A few regiments had aided in the Oporto revolution; and this support served to enbance the demands of the whole army, and taught it to know the importance it was of in the State. So imposing, in fact, was the attitude the army then assumed, that the most popular speakers in the Cortes--those who were unceasingly declaiming against abusos, demanding retrenchment, and attacking the other classes in the State-never once dared to lift up their voices against an overgrown military establishment, which was preying on the very vitals of the country. In justice to some regiments, it must, however, be confessed, that they stood firm to the Constitutional system to the very last; and when the troops belonging to the province of Tras-os-Montes, for the first time, at the instigation of the Silveira family, raised the standard of rebellion, in February, 1823, these faithful troops and the gallant officers by whom they were led on, hastened to repel the enemies of the new order of things, and did not cease the pursuit until the mutineers had found a sure asylum within the Spanish territory. Nevertheless, from the moment the Cortes were unable to pursue their plans of retrenchment, their efforts were paralysed, and their deliberations marked by a wavering and unsteady aim. Writers were hired to cry down the new institutions every engine was, in short, set to work to bring them into disrepute. The separation of Brazil, brought about by the fulness of time, and an event which it was not in the power of any government in Portugal to control or delay, tended to alienate many merchants and manufacturers who had hitherto been strenuous in their adhesion to the new government, because they were themselves disappointed in the erroneous calculations they had made, and in the narrow-minded views they had taken on the subject. Still a public spirit remained firm and favorable to the new order of things, which bid defiance to all its enemies, and even resisted the foreign intrigues which the latter had called in to their support.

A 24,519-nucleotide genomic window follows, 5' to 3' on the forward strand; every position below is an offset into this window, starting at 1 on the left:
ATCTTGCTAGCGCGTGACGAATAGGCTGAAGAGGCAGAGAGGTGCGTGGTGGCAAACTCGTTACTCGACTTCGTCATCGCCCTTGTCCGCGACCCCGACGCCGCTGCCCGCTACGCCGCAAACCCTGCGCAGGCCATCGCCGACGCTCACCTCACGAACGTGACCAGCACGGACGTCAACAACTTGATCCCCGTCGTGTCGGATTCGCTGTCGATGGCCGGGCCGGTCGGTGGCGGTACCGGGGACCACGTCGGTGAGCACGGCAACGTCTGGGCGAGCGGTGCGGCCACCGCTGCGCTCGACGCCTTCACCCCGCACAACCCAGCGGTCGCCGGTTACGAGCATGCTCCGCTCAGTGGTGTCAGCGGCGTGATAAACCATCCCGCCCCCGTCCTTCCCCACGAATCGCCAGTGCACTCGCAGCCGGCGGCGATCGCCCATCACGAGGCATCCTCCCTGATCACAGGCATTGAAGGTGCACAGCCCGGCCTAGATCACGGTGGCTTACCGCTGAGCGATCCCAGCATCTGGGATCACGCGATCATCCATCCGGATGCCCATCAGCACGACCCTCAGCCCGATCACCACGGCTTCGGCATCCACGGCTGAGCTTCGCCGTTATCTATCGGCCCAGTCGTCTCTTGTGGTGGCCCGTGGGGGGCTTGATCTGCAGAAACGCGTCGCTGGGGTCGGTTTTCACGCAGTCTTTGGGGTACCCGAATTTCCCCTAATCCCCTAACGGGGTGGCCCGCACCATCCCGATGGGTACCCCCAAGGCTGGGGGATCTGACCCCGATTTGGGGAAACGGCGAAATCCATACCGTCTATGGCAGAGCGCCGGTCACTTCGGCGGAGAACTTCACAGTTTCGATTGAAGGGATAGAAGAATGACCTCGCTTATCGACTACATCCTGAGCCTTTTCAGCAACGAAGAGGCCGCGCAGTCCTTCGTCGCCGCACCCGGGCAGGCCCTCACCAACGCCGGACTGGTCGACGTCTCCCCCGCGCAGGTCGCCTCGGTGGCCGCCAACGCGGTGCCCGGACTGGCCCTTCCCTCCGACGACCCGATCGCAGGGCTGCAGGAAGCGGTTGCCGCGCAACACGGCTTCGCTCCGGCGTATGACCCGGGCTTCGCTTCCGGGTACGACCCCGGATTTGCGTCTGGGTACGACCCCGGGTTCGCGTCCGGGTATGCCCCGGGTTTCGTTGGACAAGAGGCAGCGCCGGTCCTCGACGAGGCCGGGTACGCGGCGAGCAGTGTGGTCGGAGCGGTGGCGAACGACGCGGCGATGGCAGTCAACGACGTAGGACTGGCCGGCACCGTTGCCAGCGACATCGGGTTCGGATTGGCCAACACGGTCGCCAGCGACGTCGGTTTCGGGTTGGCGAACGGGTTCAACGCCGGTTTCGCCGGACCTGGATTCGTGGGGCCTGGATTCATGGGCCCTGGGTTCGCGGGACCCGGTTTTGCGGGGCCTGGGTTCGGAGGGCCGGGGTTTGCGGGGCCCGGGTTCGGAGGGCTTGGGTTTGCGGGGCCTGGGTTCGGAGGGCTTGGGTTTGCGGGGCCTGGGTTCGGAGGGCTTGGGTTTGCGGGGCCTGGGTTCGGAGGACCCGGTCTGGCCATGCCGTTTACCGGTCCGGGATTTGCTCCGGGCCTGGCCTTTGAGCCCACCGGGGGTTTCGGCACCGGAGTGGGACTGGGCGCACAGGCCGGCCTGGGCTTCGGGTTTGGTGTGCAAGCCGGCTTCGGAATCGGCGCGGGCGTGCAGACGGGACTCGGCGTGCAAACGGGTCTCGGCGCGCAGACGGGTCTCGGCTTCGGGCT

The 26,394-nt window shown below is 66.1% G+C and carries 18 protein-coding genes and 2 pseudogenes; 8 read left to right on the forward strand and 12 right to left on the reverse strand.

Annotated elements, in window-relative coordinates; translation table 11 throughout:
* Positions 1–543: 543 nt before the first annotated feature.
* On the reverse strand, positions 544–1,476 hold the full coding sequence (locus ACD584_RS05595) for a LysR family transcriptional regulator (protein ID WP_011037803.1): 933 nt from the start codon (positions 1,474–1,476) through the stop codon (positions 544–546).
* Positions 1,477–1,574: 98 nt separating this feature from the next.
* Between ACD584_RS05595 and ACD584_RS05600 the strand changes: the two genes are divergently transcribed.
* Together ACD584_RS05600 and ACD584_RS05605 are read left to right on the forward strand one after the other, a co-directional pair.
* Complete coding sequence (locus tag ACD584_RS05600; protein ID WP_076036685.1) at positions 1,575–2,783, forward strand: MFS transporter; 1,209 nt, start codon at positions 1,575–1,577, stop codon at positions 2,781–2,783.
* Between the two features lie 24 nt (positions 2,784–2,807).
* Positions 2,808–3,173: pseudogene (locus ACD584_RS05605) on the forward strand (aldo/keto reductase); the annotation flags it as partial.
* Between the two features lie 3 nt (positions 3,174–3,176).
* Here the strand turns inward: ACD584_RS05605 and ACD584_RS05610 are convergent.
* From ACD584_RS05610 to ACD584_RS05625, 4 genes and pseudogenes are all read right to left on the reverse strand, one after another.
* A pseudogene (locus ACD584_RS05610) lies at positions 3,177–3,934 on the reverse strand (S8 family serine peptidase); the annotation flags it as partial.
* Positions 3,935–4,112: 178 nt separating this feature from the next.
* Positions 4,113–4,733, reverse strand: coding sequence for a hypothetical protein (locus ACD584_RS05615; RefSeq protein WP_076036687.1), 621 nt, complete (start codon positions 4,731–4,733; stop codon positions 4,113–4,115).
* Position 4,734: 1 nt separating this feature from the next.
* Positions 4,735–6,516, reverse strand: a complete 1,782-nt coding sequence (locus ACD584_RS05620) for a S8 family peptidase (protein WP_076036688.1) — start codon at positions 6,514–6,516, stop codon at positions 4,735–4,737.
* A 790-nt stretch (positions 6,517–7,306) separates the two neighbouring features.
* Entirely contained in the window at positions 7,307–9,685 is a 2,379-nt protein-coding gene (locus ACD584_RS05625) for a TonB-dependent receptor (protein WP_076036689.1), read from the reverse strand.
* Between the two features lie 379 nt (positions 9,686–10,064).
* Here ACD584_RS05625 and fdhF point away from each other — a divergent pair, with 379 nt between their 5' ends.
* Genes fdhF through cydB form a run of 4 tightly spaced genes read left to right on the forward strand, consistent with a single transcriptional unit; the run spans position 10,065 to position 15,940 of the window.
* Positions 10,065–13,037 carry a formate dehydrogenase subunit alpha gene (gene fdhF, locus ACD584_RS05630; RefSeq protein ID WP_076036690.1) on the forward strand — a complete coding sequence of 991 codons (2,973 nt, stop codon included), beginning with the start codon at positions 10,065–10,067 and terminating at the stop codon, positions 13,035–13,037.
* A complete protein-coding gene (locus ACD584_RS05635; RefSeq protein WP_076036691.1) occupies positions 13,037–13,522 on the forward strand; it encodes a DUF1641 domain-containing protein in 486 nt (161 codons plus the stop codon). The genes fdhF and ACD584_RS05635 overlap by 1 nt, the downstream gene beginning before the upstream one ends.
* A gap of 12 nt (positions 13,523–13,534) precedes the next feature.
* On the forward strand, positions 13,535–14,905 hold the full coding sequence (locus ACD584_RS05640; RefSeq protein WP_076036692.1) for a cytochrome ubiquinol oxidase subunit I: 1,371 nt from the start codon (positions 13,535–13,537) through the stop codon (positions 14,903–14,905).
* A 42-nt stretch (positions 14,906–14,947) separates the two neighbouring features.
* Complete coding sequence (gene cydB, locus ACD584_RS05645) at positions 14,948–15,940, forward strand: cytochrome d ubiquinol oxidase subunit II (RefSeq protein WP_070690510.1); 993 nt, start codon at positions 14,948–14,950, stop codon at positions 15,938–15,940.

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Defective as the adopted Constitution had been in its origin, and little improved by the modifications through which it afterwards passed; great as was the clamor of the privileged orders, and alarming the attitude assumed by some of the Pretorian guards; bleeding at the moment as was the wound occasioned by the loss of Brazil, and great the activity of the numerous agents spread by France to create discontent and further her own schemes of political and mercantile competition; roused as was the power of the nobles and clergy; blaspbemously invoked as was the name of religion on this occasion, and immense the sums of money expended to bribe and corrupt; weak and spiritless as was the government'and the Cortes, by the errors into which they had both fallen ; unmasked, as had been, in the course of time, the interested views or incapacity of several of the leaders of the late' revolution, and treason and desertion staring the people full in the face'; plotting as were the principal members of the royal family, and a weak and timid monarch at the head of the executive still the Constitution was triumphant, because the people had already began to partake of its benefits; they had been relieved from many burdens; their confidence, although shaken, was not destroyed; and God only knows what would have been the result, if it had not been for a variety of events which filled the friends of liberty in Portugal with terror and dismay. · War had, for some time, been proclaimed by the Bourbons of France directly against the Constitution of Spain, and indirectly against that of Portugal, when the Silveira revolt, as forming part of the general scheme, broke out in Trás-osMontes, and the engines of bribery were already in full play. Soon the French army crossed the Bidassoa, and a division reached Valladolid. The King and Cortes of Spain were already on their road to Seville, and the utmost consterna